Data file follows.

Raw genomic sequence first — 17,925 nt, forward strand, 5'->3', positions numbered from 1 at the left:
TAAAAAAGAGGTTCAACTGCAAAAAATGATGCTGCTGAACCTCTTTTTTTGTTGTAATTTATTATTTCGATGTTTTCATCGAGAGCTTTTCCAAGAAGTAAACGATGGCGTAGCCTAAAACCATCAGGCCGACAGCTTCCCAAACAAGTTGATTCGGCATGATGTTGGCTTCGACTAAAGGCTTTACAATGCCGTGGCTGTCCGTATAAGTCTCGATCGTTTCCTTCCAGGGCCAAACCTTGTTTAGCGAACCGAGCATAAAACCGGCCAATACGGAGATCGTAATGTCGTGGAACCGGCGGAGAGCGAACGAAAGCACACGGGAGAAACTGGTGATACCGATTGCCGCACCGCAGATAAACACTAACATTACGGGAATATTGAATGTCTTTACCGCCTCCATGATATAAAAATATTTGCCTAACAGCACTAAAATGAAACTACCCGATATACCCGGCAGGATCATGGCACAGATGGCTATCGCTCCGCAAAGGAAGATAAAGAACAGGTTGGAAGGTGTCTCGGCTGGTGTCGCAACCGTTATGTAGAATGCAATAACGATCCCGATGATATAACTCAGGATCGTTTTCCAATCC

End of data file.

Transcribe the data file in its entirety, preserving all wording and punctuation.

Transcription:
Raw genomic sequence first — 17,925 nt, forward strand, 5'->3', positions numbered from 1 at the left:
TAAAAAAGAGGTTCAACTGCAAAAAATGATGCTGCTGAACCTCTTTTTTTGTTGTAATTTATTATTTCGATGTTTTCATCGAGAGCTTTTCCAAGAAGTAAACGATGGCGTAGCCTAAAACCATCAGGCCGACAGCTTCCCAAACAAGTTGATTCGGCATGATGTTGGCTTCGACTAAAGGCTTTACAATGCCGTGGCTGTCCGTATAAGTCTCGATCGTTTCCTTCCAGGGCCAAACCTTGTTTAGCGAACCGAGCATAAAACCGGCCAATACGGAGATCGTAATGTCGTGGAACCGGCGGAGAGCGAACGAAAGCACACGGGAGAAACTGGTGATACCGATTGCCGCACCGCAGATAAACACTAACATTACGGGAATATTGAATGTCTTTACCGCCTCCATGATATAAAAATATTTGCCTAACAGCACTAAAATGAAACTACCCGATATACCCGGCAGGATCATGGCACAGATGGCTATCGCTCCGCAAAGGAAGATAAAGAACAGGTTGGAAGGTGTCTCGGCTGGTGTCGCAACCGTTATGTAGAATGCAATAACGATCCCGATGATATAACTCAGGATCGTTTTCCAATCC